It is often thought that the first brave explorers to set sail on open ocean believed they might fall off the edge of the Earth. This, like many other ocean theories and legends, is simply not true. Covering a staggering 70% of the surface of the Earth and providing half of the air we breathe, most of the ocean remains a mystery to this day. As of 2000, National Oceanic and Atmospheric Administration (NOAA) estimated that as much as 99% of the ocean floor and 95% of the ocean has yet to be explored. With an average depth of 13,120 feet, the same height as peaks in the Alps and Rocky Mountains, only time and technology will tell what mysteries of the ocean are yet to be discovered.
Animals & Creatures
Many animals in the ocean have been documented as terrifying mysteries of the ocean “sea monsters.” Most of these claims, as it turns out, have been cases of mistaken identity that were later identified as real creatures, while some are still largely regarded as hoaxes with no real scientific evidence of existence.
The first account of an apparent giant squid occurred in 1848 by the HMS Daedulus off the coast of South Africa. After seeing what appeared to be a sea serpent with a “large head and shaggy main,” they towed the creature back only to find out that it was actually a large piece of floating seaweed.
While the first account may have been false, rest assured that giant squids are real. These rarely-witnessed deep sea creatures can reportedly grow up to 60 feet long and have eyes that reach over 10 inches in diameter, around the size of a beach ball and 2 to 3 times the size of any other recorded animal. In 2004, researchers in Japan captured the first images of a living giant squid, and later in 2006, the National Science Museum of Japan caught and surfaced a live female giant squid measuring 24 feet in length. No live giant squid has ever been tagged and released for research, however, and their behavior still largely remains a mystery.
The first account of an oarfish occurred in 1860 in Bermuda when two men were gathering seaweed and found a serpent-like creature trapped on the rocky shore. After successfully killing it, a naturalist was later called in and identified the creature as an oarfish.
A real creature with eel-like features that measure up to 25 feet in length, the oarfish is the largest bony fish in the ocean. It is bright silver in color with red spikes running down the back of its body. They have shown habits of floating at the surface of the water when sick or dying, a possible reason for their “sea monster” and “sea serpent” legends of the past.
In 1800, Captain S.W. Hanna netted a deceased eel-like shark off the coast of Maine that reached 25 feet in length and only 10 inches wide. With a flat head and 3 pairs of gills (most sharks have 5), no deep sea frilled shark had ever been reported over 7 feet in length. Frequently referred to as the “New Harbor Sea Serpent” and real life Loch Ness Monster, the frilled shark is a living prehistoric species that hasn’t changed much in millions of years. Due to its habitat thousands of feet beneath the ocean’s surface, frilled sharks are rarely seen by humans. The last living report occurred in 2007 when a Japanese fisherman caught a 5 foot long frilled shark and transported it to the Awashima Marine Park, where it unfortunately died hours later.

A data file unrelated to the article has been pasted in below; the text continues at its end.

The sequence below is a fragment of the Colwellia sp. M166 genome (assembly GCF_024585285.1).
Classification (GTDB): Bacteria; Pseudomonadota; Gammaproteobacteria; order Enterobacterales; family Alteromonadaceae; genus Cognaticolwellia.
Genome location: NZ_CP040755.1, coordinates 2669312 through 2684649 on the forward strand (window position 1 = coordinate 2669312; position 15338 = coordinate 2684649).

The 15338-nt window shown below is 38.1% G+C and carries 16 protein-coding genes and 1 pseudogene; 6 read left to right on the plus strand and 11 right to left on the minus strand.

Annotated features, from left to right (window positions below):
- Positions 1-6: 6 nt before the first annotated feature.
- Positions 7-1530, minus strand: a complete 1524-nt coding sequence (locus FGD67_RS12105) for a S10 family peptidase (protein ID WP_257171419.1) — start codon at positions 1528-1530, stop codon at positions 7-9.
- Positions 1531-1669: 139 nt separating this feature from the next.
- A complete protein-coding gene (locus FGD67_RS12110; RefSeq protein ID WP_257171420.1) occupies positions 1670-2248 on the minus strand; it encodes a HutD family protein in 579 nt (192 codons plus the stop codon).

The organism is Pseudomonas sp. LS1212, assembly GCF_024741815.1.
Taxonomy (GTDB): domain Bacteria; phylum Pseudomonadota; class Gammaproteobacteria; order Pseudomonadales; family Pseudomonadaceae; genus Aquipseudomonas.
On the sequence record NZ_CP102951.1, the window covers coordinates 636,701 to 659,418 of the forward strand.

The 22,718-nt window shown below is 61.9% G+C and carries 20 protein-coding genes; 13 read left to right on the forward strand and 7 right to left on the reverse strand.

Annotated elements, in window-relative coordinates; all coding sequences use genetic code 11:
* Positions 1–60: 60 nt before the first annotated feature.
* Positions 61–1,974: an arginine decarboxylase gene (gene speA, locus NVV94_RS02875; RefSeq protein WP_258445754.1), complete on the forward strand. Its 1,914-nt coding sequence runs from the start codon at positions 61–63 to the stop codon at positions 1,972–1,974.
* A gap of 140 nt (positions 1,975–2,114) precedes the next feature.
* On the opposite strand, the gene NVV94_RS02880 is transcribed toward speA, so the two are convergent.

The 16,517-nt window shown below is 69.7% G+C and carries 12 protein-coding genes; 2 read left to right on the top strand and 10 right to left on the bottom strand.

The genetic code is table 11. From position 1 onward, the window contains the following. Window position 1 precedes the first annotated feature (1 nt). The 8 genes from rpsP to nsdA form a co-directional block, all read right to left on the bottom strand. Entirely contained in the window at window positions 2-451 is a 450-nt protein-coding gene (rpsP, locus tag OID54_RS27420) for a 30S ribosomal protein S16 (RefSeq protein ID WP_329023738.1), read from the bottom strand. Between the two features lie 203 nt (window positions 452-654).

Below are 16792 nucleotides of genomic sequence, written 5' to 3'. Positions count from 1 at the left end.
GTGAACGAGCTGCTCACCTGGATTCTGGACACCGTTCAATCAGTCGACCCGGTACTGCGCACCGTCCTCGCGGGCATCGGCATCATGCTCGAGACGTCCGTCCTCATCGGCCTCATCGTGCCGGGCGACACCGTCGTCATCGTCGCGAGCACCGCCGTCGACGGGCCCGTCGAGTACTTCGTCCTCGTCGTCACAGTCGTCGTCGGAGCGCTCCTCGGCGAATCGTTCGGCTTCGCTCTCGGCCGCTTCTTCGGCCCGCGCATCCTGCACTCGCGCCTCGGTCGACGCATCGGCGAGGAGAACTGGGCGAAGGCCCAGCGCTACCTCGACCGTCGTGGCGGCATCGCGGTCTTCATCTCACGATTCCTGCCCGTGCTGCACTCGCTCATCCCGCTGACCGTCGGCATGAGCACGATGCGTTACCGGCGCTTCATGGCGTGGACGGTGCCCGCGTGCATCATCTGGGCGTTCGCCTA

After spotting a single-file line of basking sharks feeding on the surface of the water, reports of yet another “sea monster” began making its rounds. In 1977, a basking shark carcass discovered at the surface of the water was originally believed to be a pleisiosaur, or type of marine reptile in the Triassic Period, due to its relatively small skull in comparison to its long body.
Although many people are terrified by its appearance, basking sharks are harmless filter feeders that pose little to no threat to humans when unprovoked. The second largest fish in the ocean after the whale shark, basking sharks can reach up to 40 feet in length and weigh up to 8,000 pounds. In 1997, the U.S. National Marine Fisheries Service banned fishing of basking sharks in U.S. Federal Atlantic waters. Sadly, however, their population is estimated at a mere 20% of what it was only 60 years ago.
Often found in rivers, estuaries and even open ocean, saltwater crocodiles have been around for 100 million years with little or no change in appearance. Called “salties” in Australia, these massive crocs are indeed real creatures that live in parts of the Indian Ocean and areas of Southeast Asia and Australia. Saltwater crocodiles can reach as long as 30 feet in length, weigh almost a ton and are the largest of all living reptiles. While the majority of mysterious ocean animals are rarely witnessed by humans and pose little threat due to their deep sea habitats, saltwater crocodiles have attacked and killed sharks, monkeys, wild boar, water buffalo, and even humans on many occasions.
While researchers have discovered many interesting facts about humpback whales, including patterns of migration, feeding habits, reproduction, and general population estimates, certain whale behaviors remain one of the mysteries of the ocean. Both females and males can produce sounds, although males are the only ones that seem to produce songs with distinct melodies and patterns, but we still don’t know exactly what they mean or why they’re done. Another mystery is why humpback whales breach, a common behavior in which they propel themselves out of the water and prevalent sight during whale season in Maui. While some scientists think this is a way to rid unwanted parasites, others argue that it’s done to scare off intruders or simply for fun. Whatever the reason, it’s one of our favorite sights while whale watching from a kayak in Maui!
Nantucket Sea Serpent – In 1817, reports that a fisherman witnessed a giant sea creature with a horned head made its way into the headlines. In 1937, a local fisherman reported seeing a “green sea monster” to the Nantucket Inquirer & Mirror, which was picked up by several other publications across the country. When a second fishermen seconded this story and the two found “giant web-footed tracks” in the sand, skeptics began questioning the story’s validity. A few days later, the sea monster conveniently beached itself, and it turned out to be a giant inflatable balloon used simply as a publicity stunt for Nantucket. Designed by the puppeteer of the Macy’s Thanksgiving Day Parade, the Nantucket Sea Serpent was visited by thousands of people and later even floated in the Thanksgiving Day Parade.